Guide on Measuring Decent Jobs for Youth: Monitoring, evaluation and learning in labour market programmes

The guide offers a comprehensive and accessible introduction to the topics of results measurement and impact assessment, their practical application in the youth employment field and how evidence created via results measurement strategies can lead to improved programming.

Overview 

Note 1: Diagnosing, planning and designing youth employment interventions 
This section guides readers through the key steps in designing youth employment interventions. An employment diagnostic analysis can inform programme planners about the specific barriers to employment both across economic sectors and subgroups of youth. The note then provides guidance on how to select an intervention to tackle these constraints using a menu of Active Labour Market Programmes as a starting point to determine objectives and outcome.

Note 2: Concepts and definitions of employment indicators relevant for young people
The objective of this note is to assist readers to choose appropriate outcome measures of their youth employment interventions. Readers can choose from a menu of decent work indicators, depending on the context and objectives of the particular project. The menu of youth employment indicators is broken down into four key dimensions: employment opportunities, employment quality, employment access and employment skills.

Note 3: Establishing a monitoring system
This note summarizes the key steps for building a results based monitoring system for youth employment programmes. This includes guidance on visualizing a theory of change, defining a results chain and collecting, analysing and reconciling findings. The chapter includes innovations for technology powered M&E and lean data collection tools.

Note 4: Enhancing youth programme learning through evaluation
This note discusses potential motivations for conducting evaluations, including an overview of key knowledge gaps in youth employment, before introducing the reader to evaluation criteria and how to derive relevant evaluation questions. It gives an overview of performance and impact evaluation as well as cost-effectiveness and cost-benefit analyses.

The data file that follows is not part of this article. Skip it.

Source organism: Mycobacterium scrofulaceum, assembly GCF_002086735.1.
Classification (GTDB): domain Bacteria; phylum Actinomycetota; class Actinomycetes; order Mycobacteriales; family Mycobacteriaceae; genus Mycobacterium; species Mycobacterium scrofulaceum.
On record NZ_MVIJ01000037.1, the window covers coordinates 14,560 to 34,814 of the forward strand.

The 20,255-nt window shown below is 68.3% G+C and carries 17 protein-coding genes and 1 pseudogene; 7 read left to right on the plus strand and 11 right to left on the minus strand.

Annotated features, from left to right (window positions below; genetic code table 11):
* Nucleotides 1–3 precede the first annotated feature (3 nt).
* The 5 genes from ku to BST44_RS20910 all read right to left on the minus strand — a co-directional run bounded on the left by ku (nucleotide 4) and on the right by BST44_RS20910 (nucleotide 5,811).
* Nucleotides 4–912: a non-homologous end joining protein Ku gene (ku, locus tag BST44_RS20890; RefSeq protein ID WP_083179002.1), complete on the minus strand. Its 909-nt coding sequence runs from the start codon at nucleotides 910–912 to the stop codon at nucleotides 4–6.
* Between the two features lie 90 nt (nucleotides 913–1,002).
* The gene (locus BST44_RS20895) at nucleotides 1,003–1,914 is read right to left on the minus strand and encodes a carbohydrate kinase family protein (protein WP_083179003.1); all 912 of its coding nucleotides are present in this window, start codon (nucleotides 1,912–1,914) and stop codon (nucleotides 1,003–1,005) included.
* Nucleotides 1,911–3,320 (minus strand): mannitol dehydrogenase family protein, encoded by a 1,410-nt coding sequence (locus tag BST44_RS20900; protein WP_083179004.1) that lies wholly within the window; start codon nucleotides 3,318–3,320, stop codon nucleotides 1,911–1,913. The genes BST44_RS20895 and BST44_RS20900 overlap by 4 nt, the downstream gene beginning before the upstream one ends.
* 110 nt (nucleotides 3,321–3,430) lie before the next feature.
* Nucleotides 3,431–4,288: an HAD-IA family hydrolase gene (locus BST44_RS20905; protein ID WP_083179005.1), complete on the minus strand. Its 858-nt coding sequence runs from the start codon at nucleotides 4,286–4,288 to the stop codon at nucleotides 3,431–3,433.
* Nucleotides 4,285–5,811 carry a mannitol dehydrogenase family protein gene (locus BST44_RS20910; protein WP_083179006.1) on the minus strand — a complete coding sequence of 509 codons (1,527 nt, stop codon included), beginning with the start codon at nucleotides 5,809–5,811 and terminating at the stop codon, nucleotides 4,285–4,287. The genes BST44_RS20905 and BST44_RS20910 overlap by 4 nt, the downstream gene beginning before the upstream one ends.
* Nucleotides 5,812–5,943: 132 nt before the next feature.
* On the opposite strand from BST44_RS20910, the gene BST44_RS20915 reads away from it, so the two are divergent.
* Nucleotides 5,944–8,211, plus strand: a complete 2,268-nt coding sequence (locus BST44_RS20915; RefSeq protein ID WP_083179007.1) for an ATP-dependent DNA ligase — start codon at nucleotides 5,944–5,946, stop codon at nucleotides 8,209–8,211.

Note 5: Impact evaluation methods for youth employment interventions
This note first explores the fundamental impact evaluation question: “How can we show that the changes in outcomes we see result from our youth employment intervention?” and explains the theory behind methods that aim at establishing a clear cause and effect link, also known as attribution. The note to provide youth employment practitioners with an overview of the different tools available for an impact evaluation and discusses the features of certain evaluation designs which are particularly relevant for youth employment projects.

Note 6: A step-by-step guide to impact evaluation
This note is a step-by-step guide to implementing an impact evaluation for a youth employment interventions. The note will help to plan an impact evaluation from the programme perspective, from preparation, timeline and budget, data collection, programme implementation and finally the dissemination of evaluation results. 

Note 7: Evidence uptake in policy formulation
This note guides readers on how to ensure the results of their youth employment evaluation can inform the formulation of pro-employment policy frameworks. This can be achieved by ensuring research questions are relevant through engagement with constituents; communicating research effectively; and synthesising and repackaging research for different audiences.

OIT